Mothers who lost their children to adoption deserve more attention in Gail Collins’ otherwise entertaining and informative account of the transformation of the condition of American women over the past 50 years, When Everything Changed: The Amazing Journey of American Women from 1960 to the Present.
Between the end of World War II and the Supreme Court’s 1973 decision in Roe v. Wade nullifying laws prohibiting abortion, hundreds of thousands of mothers lost their newborn infants to closed adoption in a radical social experiment, the effects of which reverberate today in the damaged lives of these women, and often, their children and the fathers of their children. While women with unplanned pregnancies have more choices today thanks to Roe v. Wade and more enlightened mores, unnecessary adoptions continue.
Collins devotes only one sentence to adoption in the pre-Roe era (other than discussing the case itself, noting that Roe who real name was Norma McCorvey, was unable to have an abortion before her pregnancy ran its course and placed her child for adoption. “…[T]he idea that an unmarried woman would simply raise a baby herself was almost unheard-of, particularly in small towns. Most girls married the father. Others got abortions or went to homes for unwed mothers, where they gave the baby up for adoption and returned from what was generally described as a long stay with an out-of-town relative.” [Emphasis added.]
Collins and other feminist historians fail to give the connection between adoption and the edicts of patriarchy the emphasis they deserve, i.e. motherhood without male approval is wrong, and motherhood with male approval is essential. Adoption takes care of both situations. Collins’ omission is not surprising. Except for adoption specific histories—Ann Fessler’s The Girls Who Went Away, Rickie Solinger’s Wake Up Little Susie, E. Wayne Carp’s Family Matters, and Ellen Herman's The Adoption History Project, the Baby Scoop Era does not get the attention it deserves.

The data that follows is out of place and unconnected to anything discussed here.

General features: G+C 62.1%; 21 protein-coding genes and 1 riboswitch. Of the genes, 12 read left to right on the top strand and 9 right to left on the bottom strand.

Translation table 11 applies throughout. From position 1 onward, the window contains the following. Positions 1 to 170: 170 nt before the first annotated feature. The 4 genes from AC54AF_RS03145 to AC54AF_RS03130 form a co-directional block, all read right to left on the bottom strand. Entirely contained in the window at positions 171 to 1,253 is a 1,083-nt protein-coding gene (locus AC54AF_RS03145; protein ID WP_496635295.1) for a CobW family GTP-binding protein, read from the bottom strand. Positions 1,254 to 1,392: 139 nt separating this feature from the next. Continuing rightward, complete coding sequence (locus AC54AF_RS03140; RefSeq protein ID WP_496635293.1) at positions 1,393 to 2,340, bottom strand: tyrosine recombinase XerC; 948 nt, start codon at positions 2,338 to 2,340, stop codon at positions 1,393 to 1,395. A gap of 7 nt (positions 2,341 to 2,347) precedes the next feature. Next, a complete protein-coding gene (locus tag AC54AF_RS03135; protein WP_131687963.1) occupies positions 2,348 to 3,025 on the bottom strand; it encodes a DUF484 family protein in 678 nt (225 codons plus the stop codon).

Why This Matters
Disseminating this history helps guard against repeating it. “Those who cannot remember the past are condemned to repeat it,” wrote George Santayana. Adoption as a solution to perceived social problems is a constant theme is American politics. President Obama pushes adoption as a way to reduce abortions although adoption would actually make only a small dent in the 1.2 million abortions which occur every year. The 1997 Adoption and Safe Families Act promotes adoption to reduce foster care caseloads, resulting in some children being adopted into abusive homes and others abandoned by their adoptive families when they turn 18 and government subsidies run out. Presidential contender Newt Gingrich proposed cutting welfare costs by sending “illegitimate” children to orphanages, from where presumably the fortunate few would be adopted. Providing more supports for vulnerable families would accomplish all these goals with far less cost and pain but that’s not on the radar of many politicians.
Let’s Get Into the History Books
Pres. Obama, Adoption is not only available, it's being crammed down our throats
High Number of adoptions in the US is a national disgrace